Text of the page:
How Madame Tussauds built a business out of beheadings
Modern techniques and advanced artistry lends the wax figures a hyper-reality that can be off-putting to some, astounding to others. However, the history of the most famous waxworks of them all, Madame Tussauds Wax Museum in London, is a dark one. Madame Tussauds has branches all over and is the place to go to see movie stars, politicians, athletes and royalty up close – if not quite in the flesh and blood. The history of this museum has been a story of art, death, revolution and fame which remains hidden beneath the modern museum’s public-friendly exterior. This is a tale of gruesome masks, bloody revolution and one of the 19th century’s most successful business women.
Anna Maria “Marie” Tussauds was born as Anna Maria Grosholtz on 1 December 1761 in Strasbourg, France. Surviving a dangerous and gruesome past, she had made herself a household name in her adopted country and Madame Tussauds has remained one of Britain’s most popular tourist attractions to this day. She never knew her father, a German soldier named Grosholtz, having died of gruesome war wounds. Her young widowed mother, Anne Marie, brought the child up at Berne in Switzerland, where she worked as a housekeeper for Dr Philippe Curtius, who had a talent for wax modelling and ran a museum of his waxwork heads and busts. Dr Curtius considered the girl a prized pupil. Her first sculpture was a likeness of Voltaire.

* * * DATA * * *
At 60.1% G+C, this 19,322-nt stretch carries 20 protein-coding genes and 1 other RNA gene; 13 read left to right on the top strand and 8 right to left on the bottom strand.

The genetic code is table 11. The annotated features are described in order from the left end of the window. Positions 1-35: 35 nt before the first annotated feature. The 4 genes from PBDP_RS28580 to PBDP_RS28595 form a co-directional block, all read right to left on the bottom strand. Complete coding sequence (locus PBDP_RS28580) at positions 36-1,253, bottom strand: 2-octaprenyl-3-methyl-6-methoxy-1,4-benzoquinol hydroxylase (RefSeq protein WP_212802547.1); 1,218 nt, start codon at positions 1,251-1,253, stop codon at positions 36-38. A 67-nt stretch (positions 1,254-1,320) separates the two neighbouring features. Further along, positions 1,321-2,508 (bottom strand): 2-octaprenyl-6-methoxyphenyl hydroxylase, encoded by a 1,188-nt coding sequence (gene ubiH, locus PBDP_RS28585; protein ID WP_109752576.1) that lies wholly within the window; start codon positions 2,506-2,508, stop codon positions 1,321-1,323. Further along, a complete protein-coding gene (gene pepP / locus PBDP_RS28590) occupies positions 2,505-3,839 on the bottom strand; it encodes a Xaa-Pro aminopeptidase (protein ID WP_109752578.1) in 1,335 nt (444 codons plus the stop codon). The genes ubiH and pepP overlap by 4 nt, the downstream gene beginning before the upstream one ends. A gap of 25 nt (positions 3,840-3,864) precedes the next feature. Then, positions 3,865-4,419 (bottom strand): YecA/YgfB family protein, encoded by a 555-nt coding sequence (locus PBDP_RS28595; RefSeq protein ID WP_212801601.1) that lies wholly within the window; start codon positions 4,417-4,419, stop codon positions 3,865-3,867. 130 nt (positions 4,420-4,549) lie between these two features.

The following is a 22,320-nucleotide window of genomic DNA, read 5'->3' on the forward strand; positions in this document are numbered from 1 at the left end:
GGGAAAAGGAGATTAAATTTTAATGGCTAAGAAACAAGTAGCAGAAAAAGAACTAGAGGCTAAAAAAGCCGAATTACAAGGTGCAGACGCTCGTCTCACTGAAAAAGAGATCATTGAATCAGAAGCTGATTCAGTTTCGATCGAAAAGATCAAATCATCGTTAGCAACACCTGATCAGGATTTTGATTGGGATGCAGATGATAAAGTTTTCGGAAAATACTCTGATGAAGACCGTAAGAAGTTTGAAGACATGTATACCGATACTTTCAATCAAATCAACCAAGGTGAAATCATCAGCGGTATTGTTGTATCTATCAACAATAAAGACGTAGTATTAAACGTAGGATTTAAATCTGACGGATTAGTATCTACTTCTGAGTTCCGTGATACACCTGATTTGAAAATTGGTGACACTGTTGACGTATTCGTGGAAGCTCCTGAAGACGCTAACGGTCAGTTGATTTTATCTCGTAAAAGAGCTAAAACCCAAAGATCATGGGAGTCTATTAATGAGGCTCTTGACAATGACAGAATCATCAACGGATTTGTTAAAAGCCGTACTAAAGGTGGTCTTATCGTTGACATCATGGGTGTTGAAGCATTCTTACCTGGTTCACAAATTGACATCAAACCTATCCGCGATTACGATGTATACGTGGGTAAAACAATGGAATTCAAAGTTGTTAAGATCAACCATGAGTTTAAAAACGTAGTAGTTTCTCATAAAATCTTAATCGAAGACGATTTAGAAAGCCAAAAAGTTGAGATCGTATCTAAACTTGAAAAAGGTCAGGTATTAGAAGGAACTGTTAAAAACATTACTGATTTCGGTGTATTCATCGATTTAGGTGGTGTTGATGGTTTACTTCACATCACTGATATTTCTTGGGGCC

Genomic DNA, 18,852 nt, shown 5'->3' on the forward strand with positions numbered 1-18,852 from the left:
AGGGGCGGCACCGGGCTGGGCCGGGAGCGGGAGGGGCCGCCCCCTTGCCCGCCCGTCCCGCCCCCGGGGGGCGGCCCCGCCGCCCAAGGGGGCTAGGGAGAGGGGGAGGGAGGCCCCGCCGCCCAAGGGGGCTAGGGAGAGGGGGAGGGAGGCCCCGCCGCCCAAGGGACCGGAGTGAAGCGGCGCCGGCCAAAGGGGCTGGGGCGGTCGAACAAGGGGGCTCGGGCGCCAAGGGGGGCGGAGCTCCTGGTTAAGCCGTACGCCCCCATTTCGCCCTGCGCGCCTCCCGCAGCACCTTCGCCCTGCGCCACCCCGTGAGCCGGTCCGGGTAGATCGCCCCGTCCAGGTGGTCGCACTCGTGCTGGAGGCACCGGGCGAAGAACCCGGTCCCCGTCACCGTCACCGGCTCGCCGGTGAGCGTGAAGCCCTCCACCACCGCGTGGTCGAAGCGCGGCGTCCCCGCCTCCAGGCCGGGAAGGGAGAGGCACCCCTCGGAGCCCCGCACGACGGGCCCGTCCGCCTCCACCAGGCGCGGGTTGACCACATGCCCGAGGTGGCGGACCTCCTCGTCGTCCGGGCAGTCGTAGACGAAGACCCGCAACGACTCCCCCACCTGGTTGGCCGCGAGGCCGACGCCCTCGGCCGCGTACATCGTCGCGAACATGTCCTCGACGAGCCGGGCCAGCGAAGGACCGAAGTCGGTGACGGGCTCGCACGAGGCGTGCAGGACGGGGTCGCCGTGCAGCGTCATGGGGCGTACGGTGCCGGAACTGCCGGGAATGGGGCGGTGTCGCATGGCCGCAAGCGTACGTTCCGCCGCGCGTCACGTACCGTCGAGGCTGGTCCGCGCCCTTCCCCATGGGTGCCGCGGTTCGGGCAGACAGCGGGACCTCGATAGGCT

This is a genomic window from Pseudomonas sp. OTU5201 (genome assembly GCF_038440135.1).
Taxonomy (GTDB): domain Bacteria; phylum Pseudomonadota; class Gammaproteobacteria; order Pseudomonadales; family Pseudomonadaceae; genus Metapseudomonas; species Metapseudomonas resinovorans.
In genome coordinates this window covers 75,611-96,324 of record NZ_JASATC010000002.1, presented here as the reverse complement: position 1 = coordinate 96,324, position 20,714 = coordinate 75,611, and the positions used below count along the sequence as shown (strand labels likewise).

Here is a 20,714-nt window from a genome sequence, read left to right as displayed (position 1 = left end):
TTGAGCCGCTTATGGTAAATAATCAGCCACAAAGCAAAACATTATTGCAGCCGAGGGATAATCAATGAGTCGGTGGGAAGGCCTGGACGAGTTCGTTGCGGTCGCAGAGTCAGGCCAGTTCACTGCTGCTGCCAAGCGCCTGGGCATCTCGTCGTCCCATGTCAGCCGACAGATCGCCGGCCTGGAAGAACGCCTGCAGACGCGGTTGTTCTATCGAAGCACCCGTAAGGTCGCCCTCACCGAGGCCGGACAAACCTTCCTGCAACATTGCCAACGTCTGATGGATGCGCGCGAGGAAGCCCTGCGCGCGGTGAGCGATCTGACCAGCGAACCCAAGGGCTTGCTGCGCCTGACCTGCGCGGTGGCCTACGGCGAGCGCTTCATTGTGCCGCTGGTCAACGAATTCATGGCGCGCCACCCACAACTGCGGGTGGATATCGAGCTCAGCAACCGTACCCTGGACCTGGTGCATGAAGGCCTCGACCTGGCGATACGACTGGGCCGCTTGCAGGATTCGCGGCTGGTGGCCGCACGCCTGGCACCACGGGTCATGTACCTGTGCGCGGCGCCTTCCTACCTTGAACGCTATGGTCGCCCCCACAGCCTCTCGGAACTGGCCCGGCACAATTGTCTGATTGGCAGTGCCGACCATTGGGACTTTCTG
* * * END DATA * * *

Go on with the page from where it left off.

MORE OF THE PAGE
During the French Revolution, Madame Tussauds was imprisoned. During this time, she was ordered to create plaster casts and death masks of the victims of the guillotine. The work required equal comfort in palaces and in prisons, and a certain ease with the grotesque: in her memoirs, Tussauds claimed that she sat “on the steps of the exhibition, with the bloody heads on her knees, taking the impressions of their features.” Success in waxworks involved not only artistic skill and patience, but an ear to the ground and fast feet: when Charlotte Corday murdered the radical Jean-Paul Marat in his bathtub, Marie got to the scene so fast that the killer was still being processed by law enforcement as she started work on Marat’s death mask.
In 1802, a 40-year-old Marie was saddled with a lazy, spendthrift husband, two children and the faltering business Curtius had left on his death. And, she decided to seek her fortune abroad. She left her youngest child with her mother and aunt, packed up with her four-year-old son and a duffel bag of disembodied aristocratic wax heads, and left for England to achieve a “well-filled purse”. She knew that the public, then as now, would go nuts for two things: royal fever and horror shows, and she gladly provided immersion in both. The Chamber of Horrors paid tribute to the Revolution with a working scale-model guillotine, and the heads of Louis XVI, Marie Antoinette and Robespierre, the latter grimly squashed in, to reflect the botched suicide attempt in which Robespierre allegedly shot off half of his own jaw. As the terror took its toll, Marie was forced to make casts of the heads of victims of the guillotine, many of whom had been her uncle’s friends and dinner guests.
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